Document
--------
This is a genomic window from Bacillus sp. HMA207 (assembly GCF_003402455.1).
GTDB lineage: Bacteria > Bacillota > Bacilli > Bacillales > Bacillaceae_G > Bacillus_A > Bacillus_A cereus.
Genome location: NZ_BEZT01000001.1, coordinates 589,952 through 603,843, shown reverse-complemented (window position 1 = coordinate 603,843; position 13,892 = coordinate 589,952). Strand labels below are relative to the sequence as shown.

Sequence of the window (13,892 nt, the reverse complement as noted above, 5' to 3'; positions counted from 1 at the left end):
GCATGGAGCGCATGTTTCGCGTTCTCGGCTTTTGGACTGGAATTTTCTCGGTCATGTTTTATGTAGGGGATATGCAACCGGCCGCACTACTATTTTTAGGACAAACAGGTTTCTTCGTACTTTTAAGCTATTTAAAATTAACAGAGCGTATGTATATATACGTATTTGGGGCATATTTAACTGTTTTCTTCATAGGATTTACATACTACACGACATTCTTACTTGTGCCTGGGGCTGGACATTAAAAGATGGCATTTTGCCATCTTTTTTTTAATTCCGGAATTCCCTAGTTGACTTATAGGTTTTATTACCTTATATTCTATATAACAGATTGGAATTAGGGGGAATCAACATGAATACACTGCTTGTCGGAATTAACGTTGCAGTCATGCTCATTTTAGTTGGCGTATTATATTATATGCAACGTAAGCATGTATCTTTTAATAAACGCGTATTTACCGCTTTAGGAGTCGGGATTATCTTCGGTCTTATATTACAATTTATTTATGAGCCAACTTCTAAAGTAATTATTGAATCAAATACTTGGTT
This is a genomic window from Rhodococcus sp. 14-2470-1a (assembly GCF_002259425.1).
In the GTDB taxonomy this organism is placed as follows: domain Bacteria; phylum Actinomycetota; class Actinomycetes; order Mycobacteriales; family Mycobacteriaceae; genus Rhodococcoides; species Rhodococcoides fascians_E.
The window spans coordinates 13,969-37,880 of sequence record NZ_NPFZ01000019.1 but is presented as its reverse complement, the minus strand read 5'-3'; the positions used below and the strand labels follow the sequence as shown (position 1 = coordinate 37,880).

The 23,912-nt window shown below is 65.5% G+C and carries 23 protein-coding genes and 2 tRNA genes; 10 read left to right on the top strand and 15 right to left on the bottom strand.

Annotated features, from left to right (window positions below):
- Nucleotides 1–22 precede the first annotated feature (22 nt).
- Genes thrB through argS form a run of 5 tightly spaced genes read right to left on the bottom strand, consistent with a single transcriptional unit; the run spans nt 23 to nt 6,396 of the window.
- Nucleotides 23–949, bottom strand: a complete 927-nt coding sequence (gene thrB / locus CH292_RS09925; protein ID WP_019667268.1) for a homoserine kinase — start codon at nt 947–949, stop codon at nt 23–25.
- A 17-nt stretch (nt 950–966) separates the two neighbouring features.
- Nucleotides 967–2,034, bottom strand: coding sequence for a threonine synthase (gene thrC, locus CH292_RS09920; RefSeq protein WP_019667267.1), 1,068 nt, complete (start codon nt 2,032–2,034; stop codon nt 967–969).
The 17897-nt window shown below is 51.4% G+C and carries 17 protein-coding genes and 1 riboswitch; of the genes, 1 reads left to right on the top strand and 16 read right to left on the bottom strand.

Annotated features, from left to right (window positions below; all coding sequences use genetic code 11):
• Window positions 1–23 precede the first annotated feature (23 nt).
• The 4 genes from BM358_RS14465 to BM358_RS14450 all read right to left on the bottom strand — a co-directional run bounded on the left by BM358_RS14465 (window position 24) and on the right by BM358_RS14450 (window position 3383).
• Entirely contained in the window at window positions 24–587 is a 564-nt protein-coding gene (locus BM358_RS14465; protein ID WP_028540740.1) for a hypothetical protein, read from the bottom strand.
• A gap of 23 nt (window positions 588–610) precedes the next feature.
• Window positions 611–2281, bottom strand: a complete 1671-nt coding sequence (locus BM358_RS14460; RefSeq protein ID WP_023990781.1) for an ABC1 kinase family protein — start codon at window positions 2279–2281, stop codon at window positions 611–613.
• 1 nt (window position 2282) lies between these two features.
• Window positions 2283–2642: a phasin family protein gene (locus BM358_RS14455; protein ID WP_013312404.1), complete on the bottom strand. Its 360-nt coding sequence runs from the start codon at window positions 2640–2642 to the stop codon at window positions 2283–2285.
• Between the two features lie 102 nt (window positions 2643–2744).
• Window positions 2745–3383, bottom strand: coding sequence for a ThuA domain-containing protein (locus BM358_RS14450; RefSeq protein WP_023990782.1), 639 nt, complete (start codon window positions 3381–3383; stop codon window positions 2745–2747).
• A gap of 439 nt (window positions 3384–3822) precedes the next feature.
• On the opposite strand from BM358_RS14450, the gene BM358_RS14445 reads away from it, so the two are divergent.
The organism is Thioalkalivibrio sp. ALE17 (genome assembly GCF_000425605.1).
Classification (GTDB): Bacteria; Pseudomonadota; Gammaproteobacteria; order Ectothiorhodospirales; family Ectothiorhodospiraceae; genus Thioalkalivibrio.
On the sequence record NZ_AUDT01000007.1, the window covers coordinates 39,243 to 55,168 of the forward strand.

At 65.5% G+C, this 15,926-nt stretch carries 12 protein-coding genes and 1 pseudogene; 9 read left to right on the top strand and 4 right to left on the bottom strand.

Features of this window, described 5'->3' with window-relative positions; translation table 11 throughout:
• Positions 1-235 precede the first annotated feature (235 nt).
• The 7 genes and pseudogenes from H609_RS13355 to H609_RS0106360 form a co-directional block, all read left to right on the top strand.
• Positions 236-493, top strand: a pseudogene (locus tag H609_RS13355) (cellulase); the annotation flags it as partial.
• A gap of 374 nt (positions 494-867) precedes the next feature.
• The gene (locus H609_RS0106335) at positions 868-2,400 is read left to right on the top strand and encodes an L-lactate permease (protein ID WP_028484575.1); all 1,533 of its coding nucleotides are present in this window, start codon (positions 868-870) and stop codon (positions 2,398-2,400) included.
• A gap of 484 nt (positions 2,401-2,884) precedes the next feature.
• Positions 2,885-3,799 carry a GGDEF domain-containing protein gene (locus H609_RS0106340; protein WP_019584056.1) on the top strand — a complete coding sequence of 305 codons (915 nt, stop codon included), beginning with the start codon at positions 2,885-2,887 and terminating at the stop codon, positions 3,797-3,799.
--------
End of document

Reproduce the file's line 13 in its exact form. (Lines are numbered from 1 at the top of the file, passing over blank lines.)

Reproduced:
- Nucleotides 23–949, bottom strand: a complete 927-nt coding sequence (gene thrB / locus CH292_RS09925; protein ID WP_019667268.1) for a homoserine kinase — start codon at nt 947–949, stop codon at nt 23–25.